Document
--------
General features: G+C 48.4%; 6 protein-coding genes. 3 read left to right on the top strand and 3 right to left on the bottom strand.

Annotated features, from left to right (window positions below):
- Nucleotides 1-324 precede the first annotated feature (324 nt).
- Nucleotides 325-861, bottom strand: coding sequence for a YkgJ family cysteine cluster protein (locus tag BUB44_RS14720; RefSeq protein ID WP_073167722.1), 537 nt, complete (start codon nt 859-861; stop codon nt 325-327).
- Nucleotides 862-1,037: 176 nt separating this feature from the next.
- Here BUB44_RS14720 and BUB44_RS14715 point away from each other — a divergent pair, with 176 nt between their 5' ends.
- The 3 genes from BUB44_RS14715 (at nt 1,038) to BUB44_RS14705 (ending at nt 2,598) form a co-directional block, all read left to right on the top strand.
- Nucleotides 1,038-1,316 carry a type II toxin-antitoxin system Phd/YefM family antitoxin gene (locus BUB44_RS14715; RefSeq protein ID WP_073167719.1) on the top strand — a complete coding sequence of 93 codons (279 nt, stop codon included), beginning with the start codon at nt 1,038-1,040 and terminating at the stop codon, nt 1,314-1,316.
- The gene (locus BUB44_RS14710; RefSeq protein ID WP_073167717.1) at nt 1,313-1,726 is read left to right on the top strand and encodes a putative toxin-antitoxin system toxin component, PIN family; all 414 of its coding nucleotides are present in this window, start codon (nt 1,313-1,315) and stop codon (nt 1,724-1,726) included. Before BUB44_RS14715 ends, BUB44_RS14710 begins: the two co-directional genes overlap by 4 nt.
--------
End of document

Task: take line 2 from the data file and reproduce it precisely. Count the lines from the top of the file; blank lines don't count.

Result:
Annotated features, from left to right (window positions below):